present, that which the greater part of those who were present shall

have provided and decreed, shall be held as firm and as valid, as if

all the twenty-five had agreed in it: and the aforesaid twenty-five

shall swear, that they will faithfully observe, and, with all their

power, cause to be observed, all the things mentioned above.

And we will obtain nothing from any one, by ourselves, nor by

another, by which any of these concessions and liberties may be

revoked or diminished. And if any such thing shall have been obtained,

let it be void and null: and we will never use it, neither by

ourselves nor by another.

(62) And we have fully remitted and pardoned to all men, all the

ill-will, rancor, and resentments, which have arisen between us and

our subjects, both clergy and laity, from the commencement of the

discord. Moreover, we have fully remitted to all the clergy and laity,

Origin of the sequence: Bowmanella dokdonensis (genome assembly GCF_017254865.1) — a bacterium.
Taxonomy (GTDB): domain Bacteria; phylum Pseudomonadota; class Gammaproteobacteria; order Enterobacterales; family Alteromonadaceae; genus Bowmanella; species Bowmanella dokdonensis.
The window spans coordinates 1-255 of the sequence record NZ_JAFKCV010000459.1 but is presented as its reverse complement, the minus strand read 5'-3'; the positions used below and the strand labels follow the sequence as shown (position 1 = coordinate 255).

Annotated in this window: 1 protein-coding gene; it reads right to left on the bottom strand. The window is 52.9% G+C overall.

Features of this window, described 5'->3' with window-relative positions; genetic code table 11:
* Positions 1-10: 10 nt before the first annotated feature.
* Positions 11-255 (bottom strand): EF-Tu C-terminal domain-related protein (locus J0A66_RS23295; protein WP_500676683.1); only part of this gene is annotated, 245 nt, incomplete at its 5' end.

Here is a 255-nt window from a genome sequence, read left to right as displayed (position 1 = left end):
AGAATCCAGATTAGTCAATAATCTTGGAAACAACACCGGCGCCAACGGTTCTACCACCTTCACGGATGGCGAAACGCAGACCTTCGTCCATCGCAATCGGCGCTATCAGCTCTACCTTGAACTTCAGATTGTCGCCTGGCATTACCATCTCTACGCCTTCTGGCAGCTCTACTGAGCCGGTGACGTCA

and as far as belongs to us, have fully pardoned all transgressions

committed by occasion of the said discord, from Easter, in the

sixteenth year of our reign [i.e., 1215], until the conclusion of

the peace.

And, moreover, we have caused to be made to them testimonial

letters-patent of the Lord Stephen, Archbishop of Canterbury, the Lord

Henry, Archbishop of Dublin, and of the aforesaid Bishops, and of

Master Pandulph concerning this security, and the aforesaid


(63) Wherefore, our will is and we firmly command that the Church of

England be free, and that the men in our kingdom have and hold the

aforesaid liberties, rights, and concessions, well and in peace,

freely and quietly, fully and entirely, to them and their heirs, of us

and our heirs, in all things and places, for ever as is aforesaid.

It is also sworn, both on our part, and on that of the Barons,

that all the aforesaid shall be observed in good faith, and without

any evil intention. Witnessed by the above, and many others.

Given by our hand in the Meadow which is called Runningmead, between

Windsor and Staines, this 15th day of June, in the 17th year of our

reign [i.e., 1215: the new year began on May 28th].